Thursday, July 31, 2008

An etching of Walt Disney supposedly by Salvador Dali is offered on ebay at the moment. Any idea if it is authentic? I have my doubts. Are Myklebust who sent me the image refers us to this link to decide. My mind is pretty much made up though as to the fact that this is a fake.

Do not miss today:
- The Mickey Mouse Weekly Story by Wade Sampson (an absolute must-read)
- Gasoline rationing - part 2 by David Lesjak

Wednesday, July 30, 2008

Very busy day today and not much time to update the blog, but I thought some of you might enjoy this Spanish flyer from 1938 that I have just received.

Tuesday, July 29, 2008

I had always been curious to know what Tim Burton's concept art for The Black Cauldron looked like and just found out thanks to a friend who also happens to be a reader of this blog.
Disney Historian Jim Korkis wrote two articles about Walt Disney’s connection with Environmentality still available at this link.

During his research, he ran across some interesting photos (including the fact that an adult Bambi promoted prevention of forest fires before Smokey the Bear was created). However, all of that research got him interested in the various Public Service Spots that Walt did in the late Fifties and early Sixties including ones for Toys For Tots and the National Society of the Prevention of Blindness. So Jim is looking for more information on what Public Service Spots Walt did and copies of the content. If anyone can help, please leave a comment.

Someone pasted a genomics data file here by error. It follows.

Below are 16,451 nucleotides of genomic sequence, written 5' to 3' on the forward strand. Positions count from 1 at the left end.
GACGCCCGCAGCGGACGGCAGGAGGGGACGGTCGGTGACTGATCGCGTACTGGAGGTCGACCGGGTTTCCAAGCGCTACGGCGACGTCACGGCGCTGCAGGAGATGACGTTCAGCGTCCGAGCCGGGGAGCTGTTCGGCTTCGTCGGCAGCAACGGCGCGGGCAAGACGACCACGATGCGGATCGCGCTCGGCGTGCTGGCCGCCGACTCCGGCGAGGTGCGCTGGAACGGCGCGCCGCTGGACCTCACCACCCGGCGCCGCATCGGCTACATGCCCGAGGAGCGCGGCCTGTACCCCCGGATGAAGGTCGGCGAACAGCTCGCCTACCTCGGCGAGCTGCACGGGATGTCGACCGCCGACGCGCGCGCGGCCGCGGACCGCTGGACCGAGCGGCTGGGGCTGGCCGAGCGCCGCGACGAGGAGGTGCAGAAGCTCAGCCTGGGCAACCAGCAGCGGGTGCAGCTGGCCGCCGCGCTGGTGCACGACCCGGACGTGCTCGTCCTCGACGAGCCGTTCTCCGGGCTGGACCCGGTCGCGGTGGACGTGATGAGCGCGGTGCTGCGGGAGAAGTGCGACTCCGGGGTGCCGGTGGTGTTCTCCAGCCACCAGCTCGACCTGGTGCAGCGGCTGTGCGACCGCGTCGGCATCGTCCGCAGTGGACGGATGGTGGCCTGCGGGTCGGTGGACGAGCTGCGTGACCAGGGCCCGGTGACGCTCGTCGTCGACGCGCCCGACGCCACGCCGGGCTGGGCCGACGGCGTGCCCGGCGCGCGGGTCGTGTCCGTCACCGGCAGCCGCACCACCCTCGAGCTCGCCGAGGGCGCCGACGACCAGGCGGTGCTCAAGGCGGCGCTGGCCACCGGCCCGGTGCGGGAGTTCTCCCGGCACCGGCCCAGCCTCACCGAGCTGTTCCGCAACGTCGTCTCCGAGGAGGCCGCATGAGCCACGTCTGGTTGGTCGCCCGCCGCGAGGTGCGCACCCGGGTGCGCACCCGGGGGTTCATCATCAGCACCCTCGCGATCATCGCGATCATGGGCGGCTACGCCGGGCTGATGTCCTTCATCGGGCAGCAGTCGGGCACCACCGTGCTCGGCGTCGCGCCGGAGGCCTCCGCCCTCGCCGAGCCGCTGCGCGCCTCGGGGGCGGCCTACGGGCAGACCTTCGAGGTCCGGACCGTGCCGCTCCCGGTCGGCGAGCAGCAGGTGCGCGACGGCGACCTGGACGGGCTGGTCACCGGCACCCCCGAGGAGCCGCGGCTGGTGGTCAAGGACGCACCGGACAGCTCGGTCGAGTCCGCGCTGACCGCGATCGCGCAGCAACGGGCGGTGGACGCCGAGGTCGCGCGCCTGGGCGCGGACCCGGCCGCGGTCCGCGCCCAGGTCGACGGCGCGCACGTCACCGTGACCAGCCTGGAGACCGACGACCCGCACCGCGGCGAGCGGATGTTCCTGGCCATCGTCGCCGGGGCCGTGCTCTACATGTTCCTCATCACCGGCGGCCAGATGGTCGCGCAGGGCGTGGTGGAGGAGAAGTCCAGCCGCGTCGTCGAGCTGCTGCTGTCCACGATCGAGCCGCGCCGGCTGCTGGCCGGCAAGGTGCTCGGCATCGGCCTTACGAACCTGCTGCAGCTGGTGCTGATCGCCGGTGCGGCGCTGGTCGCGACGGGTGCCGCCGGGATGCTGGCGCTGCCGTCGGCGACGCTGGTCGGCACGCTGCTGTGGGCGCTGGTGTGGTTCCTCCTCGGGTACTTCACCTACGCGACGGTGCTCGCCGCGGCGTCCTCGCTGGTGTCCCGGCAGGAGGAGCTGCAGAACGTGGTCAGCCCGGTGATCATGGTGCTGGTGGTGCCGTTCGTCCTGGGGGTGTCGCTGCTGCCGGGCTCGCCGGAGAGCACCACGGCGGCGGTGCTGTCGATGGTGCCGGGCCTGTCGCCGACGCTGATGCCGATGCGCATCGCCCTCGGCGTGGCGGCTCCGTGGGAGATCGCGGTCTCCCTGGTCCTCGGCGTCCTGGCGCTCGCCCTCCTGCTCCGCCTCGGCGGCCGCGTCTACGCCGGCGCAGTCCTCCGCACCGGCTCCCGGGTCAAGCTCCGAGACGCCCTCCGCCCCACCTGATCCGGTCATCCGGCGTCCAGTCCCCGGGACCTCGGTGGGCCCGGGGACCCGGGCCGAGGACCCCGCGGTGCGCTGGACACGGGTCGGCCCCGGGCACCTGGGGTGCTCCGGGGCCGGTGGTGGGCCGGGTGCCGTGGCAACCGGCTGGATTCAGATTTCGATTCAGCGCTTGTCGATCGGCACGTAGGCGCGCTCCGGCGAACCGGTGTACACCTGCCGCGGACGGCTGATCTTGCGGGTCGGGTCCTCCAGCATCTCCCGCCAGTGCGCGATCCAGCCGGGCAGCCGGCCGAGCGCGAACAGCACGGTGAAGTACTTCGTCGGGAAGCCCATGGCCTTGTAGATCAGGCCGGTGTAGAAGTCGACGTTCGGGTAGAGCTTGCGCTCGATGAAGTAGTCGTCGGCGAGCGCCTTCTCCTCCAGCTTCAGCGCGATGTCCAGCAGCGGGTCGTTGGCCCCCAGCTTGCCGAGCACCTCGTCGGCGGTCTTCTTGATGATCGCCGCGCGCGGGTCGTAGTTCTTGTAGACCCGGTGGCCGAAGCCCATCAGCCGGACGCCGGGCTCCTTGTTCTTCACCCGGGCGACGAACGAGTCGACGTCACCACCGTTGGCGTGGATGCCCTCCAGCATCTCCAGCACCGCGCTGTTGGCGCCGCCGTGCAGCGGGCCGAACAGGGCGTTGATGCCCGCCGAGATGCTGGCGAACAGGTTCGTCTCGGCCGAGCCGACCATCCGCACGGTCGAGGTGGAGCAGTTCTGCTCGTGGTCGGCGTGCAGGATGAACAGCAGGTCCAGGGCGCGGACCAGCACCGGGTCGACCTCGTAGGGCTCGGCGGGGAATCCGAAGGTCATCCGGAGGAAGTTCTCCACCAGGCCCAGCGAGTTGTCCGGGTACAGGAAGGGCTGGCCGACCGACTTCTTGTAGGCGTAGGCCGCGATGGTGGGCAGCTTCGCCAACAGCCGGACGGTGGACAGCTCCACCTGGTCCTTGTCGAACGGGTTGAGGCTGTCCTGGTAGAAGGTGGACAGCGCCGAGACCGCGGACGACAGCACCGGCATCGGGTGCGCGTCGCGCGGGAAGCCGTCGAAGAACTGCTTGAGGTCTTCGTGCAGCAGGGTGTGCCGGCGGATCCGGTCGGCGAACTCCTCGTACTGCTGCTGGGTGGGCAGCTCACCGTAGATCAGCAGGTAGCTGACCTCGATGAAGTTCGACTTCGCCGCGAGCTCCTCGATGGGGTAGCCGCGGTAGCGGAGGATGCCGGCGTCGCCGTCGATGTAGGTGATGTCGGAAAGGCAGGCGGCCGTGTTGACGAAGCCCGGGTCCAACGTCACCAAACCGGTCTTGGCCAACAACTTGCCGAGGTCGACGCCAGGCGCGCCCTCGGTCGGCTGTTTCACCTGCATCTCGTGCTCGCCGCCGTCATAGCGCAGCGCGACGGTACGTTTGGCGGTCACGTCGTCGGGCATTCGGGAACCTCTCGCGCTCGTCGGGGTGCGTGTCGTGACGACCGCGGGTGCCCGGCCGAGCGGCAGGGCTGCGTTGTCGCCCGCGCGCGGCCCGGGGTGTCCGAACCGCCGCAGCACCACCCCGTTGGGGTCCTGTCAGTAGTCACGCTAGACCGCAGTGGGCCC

Here is one of the ones in Jim’s collection:

“You’ve probably heard people talk about conservation. Well, conservation isn’t just the business of a few people. It’s a matter that concerns all of us. It’s a science whose principles are written in the oldest code in the world, the laws of nature. The natural resources of our vast continent are not inexhaustible. But if we will use our riches wisely, if we will protect our wildlife and preserve our lakes and streams, these things will last us for generations to come.” –Walt Disney National Wildlife Federation television Public Service Spot 1956.

Do not miss today:
- Walt's Stump by Michael Barrier (July 28, 2008)
- Remembering Harriet Burns (1928 - 2008) by Todd James Pierce (do not miss this very emotional tribute)
- The How To of Seeing Double by Hans Perk
- Nice Try, Bill... by Hans Perk
- Walt and Ub Sharing a Patent by Hans Perk
- Author Tim Hauser’s “axioms” on The Art Of WALL•E by Jérémie Noyer